As with any multinational showcase meeting, delegates at each COP (and especially its host) want the meeting to be seen as a success. As the 26th COP approaches, it is in some ways salutary to look back at previous COPs and identify those outcomes which made them a hallmark meeting and the failures which made others less memorable. In recent years, COP15 in Copenhagen was regarded as a failure because despite high hopes and great hoopla it failed to gain agreement by the UNFCCC signatories on taking action to reduce carbon emissions and ended with the weak “agreement to agree” known as the Copenhagen Accord. The COP21 in Paris is regarded as a success in that 196 countries agreed to take action to slow and eventually reduce carbon emissions (“Paris Agreement”). Furthermore, the Paris Agreement aspired to limit global warming to 1.5 degrees above pre-industrial levels, adding to the 2 degree limit from 1970 temperatures. Of course, there was much else that was positive to come out of Paris, including a commitment by developed nations to deliver $100 billion a year for five years from 2020 to help poorer countries address climate change. There were a number of other significant agreements which we have considered previously.

However, as a delayed COP26 is about to start, the world in which the Paris Agreement was fashioned looks markedly different to the world today. In 2015 relations between the major industrial nations were more cordial (or at least not as fractious) as they are today. Heads of governments and business leaders were both present and committed. Climate change featured large on political and social agendas; the Pope issued his encyclical ‘Laudato si’, calling for human action to combat global warming; the host country generated over 90% of its electricity from zero carbon sources (including nuclear), and, whilst the issues were pressing, they still seemed solvable, provided countries delivered on their Nationally Determined Contributions (NDCs).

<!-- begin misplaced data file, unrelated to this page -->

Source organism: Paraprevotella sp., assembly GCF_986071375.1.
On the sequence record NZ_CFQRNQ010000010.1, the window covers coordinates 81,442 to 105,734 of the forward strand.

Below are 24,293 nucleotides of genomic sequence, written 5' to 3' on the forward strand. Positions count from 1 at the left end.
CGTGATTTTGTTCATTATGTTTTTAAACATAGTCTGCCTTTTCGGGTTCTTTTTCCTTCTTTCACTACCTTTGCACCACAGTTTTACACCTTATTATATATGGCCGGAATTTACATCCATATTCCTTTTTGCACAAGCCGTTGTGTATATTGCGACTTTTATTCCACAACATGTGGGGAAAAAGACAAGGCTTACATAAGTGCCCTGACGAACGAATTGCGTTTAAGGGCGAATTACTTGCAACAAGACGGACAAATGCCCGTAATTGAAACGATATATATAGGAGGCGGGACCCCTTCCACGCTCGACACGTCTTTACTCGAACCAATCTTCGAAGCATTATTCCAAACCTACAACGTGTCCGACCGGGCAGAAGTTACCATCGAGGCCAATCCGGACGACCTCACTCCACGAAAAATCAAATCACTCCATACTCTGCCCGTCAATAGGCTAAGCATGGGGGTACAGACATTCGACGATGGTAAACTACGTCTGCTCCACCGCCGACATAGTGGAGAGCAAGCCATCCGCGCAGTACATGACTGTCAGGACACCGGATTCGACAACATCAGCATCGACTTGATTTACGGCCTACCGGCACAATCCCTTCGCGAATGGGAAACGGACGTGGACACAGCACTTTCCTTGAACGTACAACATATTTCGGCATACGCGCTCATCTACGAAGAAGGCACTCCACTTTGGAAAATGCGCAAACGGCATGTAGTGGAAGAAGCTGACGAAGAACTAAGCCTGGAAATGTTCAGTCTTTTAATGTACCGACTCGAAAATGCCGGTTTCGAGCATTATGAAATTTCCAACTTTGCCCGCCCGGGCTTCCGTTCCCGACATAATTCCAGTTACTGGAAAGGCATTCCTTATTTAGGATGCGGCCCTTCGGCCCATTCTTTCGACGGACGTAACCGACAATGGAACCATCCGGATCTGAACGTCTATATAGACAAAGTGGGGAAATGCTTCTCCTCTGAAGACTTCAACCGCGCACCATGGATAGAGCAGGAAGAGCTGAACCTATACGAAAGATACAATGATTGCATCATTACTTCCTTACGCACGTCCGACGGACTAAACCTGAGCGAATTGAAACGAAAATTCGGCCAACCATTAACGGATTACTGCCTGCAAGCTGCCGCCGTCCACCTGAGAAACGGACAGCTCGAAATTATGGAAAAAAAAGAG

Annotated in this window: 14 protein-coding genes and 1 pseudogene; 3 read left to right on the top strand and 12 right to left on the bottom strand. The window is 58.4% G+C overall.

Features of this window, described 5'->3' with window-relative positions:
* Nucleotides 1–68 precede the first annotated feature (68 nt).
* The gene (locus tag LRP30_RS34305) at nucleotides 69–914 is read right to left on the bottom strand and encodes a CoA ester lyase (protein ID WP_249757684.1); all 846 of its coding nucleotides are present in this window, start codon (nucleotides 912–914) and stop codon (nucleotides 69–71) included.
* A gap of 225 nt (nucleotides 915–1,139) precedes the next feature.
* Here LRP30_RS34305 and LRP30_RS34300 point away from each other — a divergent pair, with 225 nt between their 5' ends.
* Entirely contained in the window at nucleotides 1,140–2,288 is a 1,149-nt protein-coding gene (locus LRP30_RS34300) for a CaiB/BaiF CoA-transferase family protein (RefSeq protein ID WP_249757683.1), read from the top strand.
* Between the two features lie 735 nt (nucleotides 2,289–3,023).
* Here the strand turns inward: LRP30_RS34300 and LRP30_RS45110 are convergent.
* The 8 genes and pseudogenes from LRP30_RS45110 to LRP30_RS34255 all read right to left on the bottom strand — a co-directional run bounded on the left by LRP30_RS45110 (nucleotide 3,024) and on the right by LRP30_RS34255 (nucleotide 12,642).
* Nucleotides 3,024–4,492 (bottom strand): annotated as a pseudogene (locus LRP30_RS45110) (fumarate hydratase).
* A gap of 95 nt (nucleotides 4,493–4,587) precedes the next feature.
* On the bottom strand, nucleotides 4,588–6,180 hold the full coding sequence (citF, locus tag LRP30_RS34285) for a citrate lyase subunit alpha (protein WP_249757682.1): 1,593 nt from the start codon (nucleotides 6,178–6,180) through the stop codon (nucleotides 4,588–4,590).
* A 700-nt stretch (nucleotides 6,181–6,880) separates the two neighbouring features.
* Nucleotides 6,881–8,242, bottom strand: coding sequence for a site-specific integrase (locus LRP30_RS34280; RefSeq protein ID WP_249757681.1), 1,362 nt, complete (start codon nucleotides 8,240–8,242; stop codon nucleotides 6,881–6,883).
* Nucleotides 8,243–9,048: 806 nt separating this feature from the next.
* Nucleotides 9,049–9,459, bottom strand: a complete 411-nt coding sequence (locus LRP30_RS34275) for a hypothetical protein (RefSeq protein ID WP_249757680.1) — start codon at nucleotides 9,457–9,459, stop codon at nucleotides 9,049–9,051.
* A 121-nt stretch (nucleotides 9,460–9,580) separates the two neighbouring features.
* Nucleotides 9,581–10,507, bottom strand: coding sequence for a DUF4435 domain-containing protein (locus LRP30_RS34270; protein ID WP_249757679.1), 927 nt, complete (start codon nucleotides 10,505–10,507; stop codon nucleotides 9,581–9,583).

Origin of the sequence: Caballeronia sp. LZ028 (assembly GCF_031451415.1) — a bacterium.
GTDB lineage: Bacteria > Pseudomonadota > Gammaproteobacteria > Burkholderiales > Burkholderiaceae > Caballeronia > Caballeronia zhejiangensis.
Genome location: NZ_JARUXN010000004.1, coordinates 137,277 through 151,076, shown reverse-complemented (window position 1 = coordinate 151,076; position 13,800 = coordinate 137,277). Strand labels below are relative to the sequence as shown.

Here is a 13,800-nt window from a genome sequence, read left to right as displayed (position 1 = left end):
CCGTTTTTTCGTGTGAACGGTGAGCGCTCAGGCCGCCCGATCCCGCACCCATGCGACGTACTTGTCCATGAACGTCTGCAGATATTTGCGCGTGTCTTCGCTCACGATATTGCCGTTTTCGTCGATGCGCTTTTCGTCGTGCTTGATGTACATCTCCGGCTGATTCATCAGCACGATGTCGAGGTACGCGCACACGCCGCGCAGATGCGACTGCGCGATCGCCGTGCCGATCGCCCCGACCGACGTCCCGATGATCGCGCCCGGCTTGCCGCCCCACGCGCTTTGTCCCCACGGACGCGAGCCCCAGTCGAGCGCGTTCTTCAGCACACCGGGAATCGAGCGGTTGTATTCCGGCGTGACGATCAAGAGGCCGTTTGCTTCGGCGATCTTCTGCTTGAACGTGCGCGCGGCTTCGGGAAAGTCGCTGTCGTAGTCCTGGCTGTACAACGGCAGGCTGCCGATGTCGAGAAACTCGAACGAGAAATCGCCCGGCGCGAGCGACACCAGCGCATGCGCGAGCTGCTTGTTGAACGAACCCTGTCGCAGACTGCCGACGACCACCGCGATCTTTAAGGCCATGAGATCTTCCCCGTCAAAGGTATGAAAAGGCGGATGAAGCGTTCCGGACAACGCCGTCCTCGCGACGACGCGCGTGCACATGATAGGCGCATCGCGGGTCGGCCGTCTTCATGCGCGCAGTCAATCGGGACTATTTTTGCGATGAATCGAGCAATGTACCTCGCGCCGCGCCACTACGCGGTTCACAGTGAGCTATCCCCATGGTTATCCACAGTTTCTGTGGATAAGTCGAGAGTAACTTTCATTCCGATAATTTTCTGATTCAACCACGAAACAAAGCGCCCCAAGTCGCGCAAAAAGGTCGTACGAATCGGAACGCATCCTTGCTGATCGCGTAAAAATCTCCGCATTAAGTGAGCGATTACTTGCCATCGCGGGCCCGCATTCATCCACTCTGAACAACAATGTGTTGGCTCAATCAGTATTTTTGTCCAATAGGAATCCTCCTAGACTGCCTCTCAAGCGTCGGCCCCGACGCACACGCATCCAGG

Between Paris and Glasgow there were many encouraging pointers that the world was on the right road. Concern over climate change broadened into a desire to achieve sustainability in human endeavour; the World Economic Forum in Davos included climate related matters in its agenda. The world’s financial regulators recognised that climate change not only impacted on society but also threatened the resilience of the global financial system and took steps to address that. Private capital was mobilised to finance sustainability and there was an awakening to the fact that extreme weather events and climate change were linked. The UK, the host for COP26, announced that oil, gas and coal only produced 40% of the country’s electricity in 2020, with the rest coming from renewable sources and nuclear.